Meryl Fuckin Streep (2017) by Ava Bogle

For two young screenwriters, a movie pitch takes a turn into the surreal. (Ava Bogle)

Barbiemageddon (2023) by Penumbra Carter

Barbie exhibits the power residing within her, while floating in her Atomic Pool. (Penumbra Carter)

Invasion (2021) by Penumbra Carter

There seem to be a lot more Real-Life looking people invading Second Life, but they are frozen in some kind of interdimensional field of cross over realities, unable to move. Barbie takes an axe to them, in protest to their invasion of virtual space. (Penumbra Carter)

Out and about with Barbie (2021) by Penumbra Carter

Barbie having some fun; in and out of her box. (Penumbra Carter)

Big Gurl (2006) by Lauren Kelley

In Big Gurl, various shades of Barbie-like dolls are brought to life with clay to form malleable characters that navigate viewers through mundane situations that occur in public restroom stalls and behind fast food kitchen counters. An earthy narrator is employed to lead a cast of inert beings through various vignettes about the durable nature and limits of human strength. (Lauren Kelley)

Barbie’s Audition (1995) by Joe Gibbons

Barbie’s Audition is a hilarious bit of throwaway sleaze: Gibbons tries to get the meat-puppet substitute to spend some time on the casting couch. (Amy Taubin, The Village Voice)

Erotica (1989) by Lucretia Knapp

Two lesbians. A first date. (Lucretia Knapp)

Sally Cheesey Raffelyell (1992) by Lucretia Knapp

Two lesbian filmmakers appear on a talk show with a clueless host but fabulous audience. Jo-Anne, one of the filmmakers, voiced by Lucretia, was “Weird Barbie” before there was a blockbuster. (Lucretia Knapp)

PRISM Break Barbie (2013) by Addie Wagenknecht

PRISM Break Barbie is a solution for girls who want to protect their data beyond just encryption. The Barbie is equipped with a 3” and .6oz. concealed spring-loaded spike which can be activated by hand or by sitting the doll on a USB or SSD drive. The spike’s force when triggered will shatter hardware. (Addie Wagenknecht)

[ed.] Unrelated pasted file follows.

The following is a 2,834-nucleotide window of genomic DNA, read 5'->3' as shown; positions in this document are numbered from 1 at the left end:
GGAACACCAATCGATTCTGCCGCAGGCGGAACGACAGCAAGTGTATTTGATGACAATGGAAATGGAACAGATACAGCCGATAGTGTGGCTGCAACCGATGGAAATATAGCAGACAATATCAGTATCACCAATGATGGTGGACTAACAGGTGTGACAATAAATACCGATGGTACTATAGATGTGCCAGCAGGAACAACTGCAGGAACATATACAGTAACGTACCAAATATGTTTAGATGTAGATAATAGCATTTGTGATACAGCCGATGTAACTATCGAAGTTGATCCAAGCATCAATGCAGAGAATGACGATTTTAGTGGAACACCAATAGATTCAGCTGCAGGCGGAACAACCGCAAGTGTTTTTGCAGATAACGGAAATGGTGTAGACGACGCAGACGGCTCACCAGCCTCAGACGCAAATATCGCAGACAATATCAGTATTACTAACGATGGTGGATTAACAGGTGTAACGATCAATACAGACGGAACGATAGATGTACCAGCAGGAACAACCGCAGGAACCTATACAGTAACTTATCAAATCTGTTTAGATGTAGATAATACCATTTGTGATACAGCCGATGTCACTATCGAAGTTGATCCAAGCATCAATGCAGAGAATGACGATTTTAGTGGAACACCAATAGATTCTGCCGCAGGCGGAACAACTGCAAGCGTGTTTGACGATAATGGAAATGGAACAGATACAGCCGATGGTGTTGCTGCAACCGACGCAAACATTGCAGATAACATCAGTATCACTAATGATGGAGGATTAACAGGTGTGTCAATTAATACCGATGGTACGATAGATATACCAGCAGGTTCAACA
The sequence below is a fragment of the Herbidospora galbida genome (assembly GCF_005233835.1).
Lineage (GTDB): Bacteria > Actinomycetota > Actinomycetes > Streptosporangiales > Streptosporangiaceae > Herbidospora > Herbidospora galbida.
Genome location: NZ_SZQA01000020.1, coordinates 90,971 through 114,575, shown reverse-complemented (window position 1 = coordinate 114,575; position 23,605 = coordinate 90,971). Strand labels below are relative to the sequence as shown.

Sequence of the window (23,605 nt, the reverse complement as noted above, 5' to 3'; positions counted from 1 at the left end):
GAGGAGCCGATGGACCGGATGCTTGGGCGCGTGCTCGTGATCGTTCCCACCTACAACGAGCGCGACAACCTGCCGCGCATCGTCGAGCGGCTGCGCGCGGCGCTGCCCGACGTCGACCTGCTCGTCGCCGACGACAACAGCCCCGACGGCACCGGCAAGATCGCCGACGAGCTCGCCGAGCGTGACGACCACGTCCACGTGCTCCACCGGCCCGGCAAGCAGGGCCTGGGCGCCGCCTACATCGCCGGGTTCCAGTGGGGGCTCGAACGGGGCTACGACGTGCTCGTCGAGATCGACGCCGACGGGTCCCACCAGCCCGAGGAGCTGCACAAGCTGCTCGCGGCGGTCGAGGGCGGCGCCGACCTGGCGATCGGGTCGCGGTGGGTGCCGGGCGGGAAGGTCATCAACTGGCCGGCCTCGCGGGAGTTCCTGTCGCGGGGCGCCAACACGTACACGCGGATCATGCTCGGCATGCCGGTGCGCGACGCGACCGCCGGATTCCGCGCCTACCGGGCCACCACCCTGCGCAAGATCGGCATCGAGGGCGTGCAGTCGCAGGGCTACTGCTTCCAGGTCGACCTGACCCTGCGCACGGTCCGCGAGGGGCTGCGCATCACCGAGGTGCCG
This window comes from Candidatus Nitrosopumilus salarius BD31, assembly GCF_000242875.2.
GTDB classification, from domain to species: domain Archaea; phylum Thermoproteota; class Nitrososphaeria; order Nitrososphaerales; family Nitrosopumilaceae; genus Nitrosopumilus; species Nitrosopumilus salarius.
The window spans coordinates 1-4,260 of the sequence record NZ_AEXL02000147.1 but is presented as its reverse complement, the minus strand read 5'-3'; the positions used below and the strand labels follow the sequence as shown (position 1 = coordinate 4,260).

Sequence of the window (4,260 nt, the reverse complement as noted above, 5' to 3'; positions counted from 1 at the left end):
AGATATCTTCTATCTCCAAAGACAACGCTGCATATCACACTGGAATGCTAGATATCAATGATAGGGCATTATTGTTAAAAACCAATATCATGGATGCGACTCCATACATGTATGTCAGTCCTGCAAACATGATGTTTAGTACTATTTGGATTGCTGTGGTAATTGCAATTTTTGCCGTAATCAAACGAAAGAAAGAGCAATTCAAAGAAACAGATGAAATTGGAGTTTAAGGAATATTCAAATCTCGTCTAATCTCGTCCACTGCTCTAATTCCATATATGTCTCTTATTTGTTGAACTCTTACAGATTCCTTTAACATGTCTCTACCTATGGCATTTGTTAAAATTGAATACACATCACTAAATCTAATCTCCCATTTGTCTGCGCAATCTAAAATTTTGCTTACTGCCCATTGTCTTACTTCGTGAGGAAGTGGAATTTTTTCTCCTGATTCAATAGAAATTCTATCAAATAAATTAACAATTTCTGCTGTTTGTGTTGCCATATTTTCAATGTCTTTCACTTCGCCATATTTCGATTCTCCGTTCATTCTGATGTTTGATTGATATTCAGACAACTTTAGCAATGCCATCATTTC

Hello Barbie: The First Dispatch (2020) by Faith Holland

Hello Barbie tests the limits of Mattel’s first AI Barbie that was launched as part of a growing trend of AI toys in 2015. Barbie can converse with her owner and generate tailored statements. She remembers everything you tell her and can recall this information in future conversations. Unlike friends who you have to say goodbye to at the end of the day, you can take Barbie to bed with you and talk to her until you fall asleep. The potential for constant contact and lack of regular social contexts expedites trust building. (Faith Holland)

Black Moses Barbie (Harriet Tubman Commercial) (2011) by Pierre Bennu

This mock commercial for a “Black Moses Barbie” toy celebrating the legacy of Harriet Tubman seeks to deconstruct and re-envision images of people of color in commercial and pop culture, and reexamine the messages transmitted through the communicative tools of childhood. In this piece, the inspiring legacy of Harriet Tubman the historical figure, is translated into a mock ad in order to examine and interrogate the gendered construction and marketing of heroism, violence and play. (Pierre Bennu)

Burka Barbie (2014) by Narcissister

As an African-American female of mixed heritage including Jewish-Moroccan ancestry, Narcissister’s performance video ultimately magnifies the shifting parameters of feminist diasporic consciousness around the female body and its objectification. As with her characteristic mask, Burka Barbie highlights femininity as always and only performative[…]. Bursting old paradigms that frame the female as the Dark Continent/Other and Muslim culture as “Axis of Evil,” Burka Barbie as fashion renegade explores the female body itself as a type of terrorism operating against global patriarchal authority.

23 Barbiepuppen kippen um (23 Barbie Dolls Tip Over) (1988) by Dagie Brundert & Gesine Jochems

23 Barbies in a row. Snatched from a sale table in Woolworths and lined up against a wall in their bathing suits. One by one they fall accompanied by a cacophony of humming. Dramatic. Dryly funny. Made in West Germany at the time of the DDR. (Dagie Brundert & Gesine Jochems)

Vincent Grenier (1948–2023) was a native of Quebec City, Canada. In the early ‘70s he began to make films in San Francisco where he worked as the programmer for San Francisco Cinematheque. After moving to New York City he was a frequent contributor to the Montréal art scene of the ‘70s and ‘80s. He received a Guggenheim Foundation Fellowship in 2010 and the Stan Brakhage Vision Award in 2019.